The rest of the world is also suddenly realizing how much it still depends on Japan. The price of Apple stock took a temporary nosedive last week on Wall Street. The US computer maker buys many of the high-tech parts for its iPhones and iPads from northern Japan. Its suppliers include companies like Shin-Etsu, which most Apple fans have never heard of. The Shirakawa-based company produces an estimated 20 percent of the world's thin silicon wafers, without which Apple's digital products simply wouldn't work.
So what comes next for Japan's economy? It could certainly cope with the consequences if the country had only been afflicted by the March 11 earthquake and tsunami, but the ensuing reactor disaster has added a massive and entirely new element to the tragedy. The northeast is traditionally one of Japan's most underdeveloped areas, and it accounts for only about 4 percent of total economic output. The country's industrial backbone, on the other hand, runs south from Tokyo, along the coast and from Nagoya to Osaka and Fukuoka.
Nevertheless, the Fukushima reactor accident is turning what began as a regional disaster into a crisis for the entire national economy. The power cuts with which the Tokyo Electric Power Company, or TEPCO, is trying to offset the loss of the ruined Fukushima nuclear power plant in the metropolitan area surrounding the capital are sucking the life out of more and more industries. Tokyo, normally such a brightly lit metropolis, still seems to be in a state of shock two weeks after the earthquake and tsunami.
"Conserve electricity" is the motto that will likely cast a cloud over the daily lives of Tokyoites for a long time to come. TEPCO and the government are already warning that in the summer, when air-conditioners normally consume record amounts of electricity to combat the heat and humidity, Greater Tokyo will be short of about 10 million kilowatts of power-plant capacity. This corresponds to one-fifth of estimated peak demand.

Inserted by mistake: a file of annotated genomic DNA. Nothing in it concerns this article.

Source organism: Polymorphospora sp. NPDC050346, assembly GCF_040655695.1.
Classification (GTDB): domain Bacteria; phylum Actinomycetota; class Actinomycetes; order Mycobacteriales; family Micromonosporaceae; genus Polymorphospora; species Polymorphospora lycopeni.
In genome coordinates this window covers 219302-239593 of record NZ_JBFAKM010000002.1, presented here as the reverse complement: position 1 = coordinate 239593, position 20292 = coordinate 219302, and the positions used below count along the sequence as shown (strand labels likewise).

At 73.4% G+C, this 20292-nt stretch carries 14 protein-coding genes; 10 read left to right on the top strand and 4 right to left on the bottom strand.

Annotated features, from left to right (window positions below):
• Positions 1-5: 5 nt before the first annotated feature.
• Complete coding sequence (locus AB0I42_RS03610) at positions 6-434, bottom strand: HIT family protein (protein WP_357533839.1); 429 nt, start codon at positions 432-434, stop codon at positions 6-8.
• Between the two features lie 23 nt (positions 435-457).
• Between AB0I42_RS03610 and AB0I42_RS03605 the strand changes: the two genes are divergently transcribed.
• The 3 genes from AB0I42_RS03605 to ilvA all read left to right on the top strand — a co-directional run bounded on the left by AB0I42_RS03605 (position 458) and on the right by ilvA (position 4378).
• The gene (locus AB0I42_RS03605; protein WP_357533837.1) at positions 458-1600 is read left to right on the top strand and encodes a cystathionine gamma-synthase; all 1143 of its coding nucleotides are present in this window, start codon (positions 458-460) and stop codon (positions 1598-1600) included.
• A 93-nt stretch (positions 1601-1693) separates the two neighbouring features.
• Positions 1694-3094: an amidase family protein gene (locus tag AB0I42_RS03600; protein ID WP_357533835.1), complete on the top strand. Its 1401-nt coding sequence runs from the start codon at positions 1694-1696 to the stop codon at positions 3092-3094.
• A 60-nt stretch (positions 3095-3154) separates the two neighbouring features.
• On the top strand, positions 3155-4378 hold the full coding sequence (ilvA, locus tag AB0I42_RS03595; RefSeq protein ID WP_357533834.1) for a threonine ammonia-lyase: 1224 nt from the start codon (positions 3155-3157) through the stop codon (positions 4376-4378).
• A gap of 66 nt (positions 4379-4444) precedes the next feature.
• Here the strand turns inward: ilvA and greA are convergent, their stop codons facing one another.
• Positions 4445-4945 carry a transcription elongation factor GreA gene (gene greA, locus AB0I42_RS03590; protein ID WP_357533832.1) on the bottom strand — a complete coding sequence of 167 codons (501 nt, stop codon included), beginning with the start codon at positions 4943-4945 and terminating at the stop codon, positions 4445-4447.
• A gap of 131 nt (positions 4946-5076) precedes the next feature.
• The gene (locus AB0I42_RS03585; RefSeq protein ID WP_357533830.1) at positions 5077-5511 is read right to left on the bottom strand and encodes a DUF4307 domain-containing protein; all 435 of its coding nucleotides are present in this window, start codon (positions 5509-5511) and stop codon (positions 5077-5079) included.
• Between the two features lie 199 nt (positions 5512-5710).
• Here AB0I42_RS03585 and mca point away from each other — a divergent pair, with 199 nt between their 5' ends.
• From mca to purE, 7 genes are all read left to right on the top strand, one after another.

To circumvent the power cuts, electronics companies like Sony are shifting some of their production to nights and weekends. But for highly sensitive manufacturing processes that require a stable power supply, constantly switching machinery on and off is toxic. For this reason, Mitsui Mining & Smelting stopped producing premium copper foil for smart phones in Saitama, a prefecture bordering Tokyo.
A Blow to Japanese Hopes
Ironically, prior to Fukushima Japan had just managed to pull itself together. Last year, the Japanese economy grew by an impressive 3.9 percent, thanks in part to demand from booming China. However, domestic consumers hardly benefited from the recovery. Their incomes have steadily declined since the stock and real estate bubbles burst in the early 1990s, when the aging island nation lost hope.
This had prompted the Japanese to woo newly rich guests from its booming neighbors all the more fervently. The government planned to liberate the country from its image as a giant factory by 2020, and transform it into a "first-class travel destination." It also expected about 25 million tourists to come to Japan, or more than two-and-a-half times as many as in 2010.
The Tokyo Disney Resort, Asia's most-visited amusement park, was viewed as a potential main attraction in this new sector of the Japanese economy. The Disney campaign slogan -- "Experience Disney The Way You've Never Experienced it Before" -- is still plastered across advertisements in Tokyo train stations. As a result of the earthquake, the slogan has come true in a macabre way: Mickey Mouse has been on a forced vacation since the earthquake.
Workers and excavators are currently in the process of removing gray sludge from the giant parking lot in front of Disney and sealing wide cracks in the asphalt. Because the resort complex on the Bay of Tokyo was built on landfill, water and sludge suddenly began eerily bubbling out of the ground when the earth shook.
The government estimates that the earthquake and tsunami could cost up to €220 billion, or more than twice as much as the devastating 1995 Kobe earthquake. This amount does not reflect the economic damage caused by power outages.
Japan is already suffering under the weight of its debts, which amount to more than 200 percent of gross domestic product, more than in any other industrialized country. Unlike Greece, however, Japan has borrowed most of the money from its own people.
Will the recent disaster plunge the country into an economic abyss? Or could reconstruction possibly even present an opportunity? The incalculable consequences of Fukushima make serious prognoses almost impossible at the moment. "A really bad thing has happened to Japan," says economist Ueno. As he speaks, the next aftershock is shaking the walls of his Tokyo office.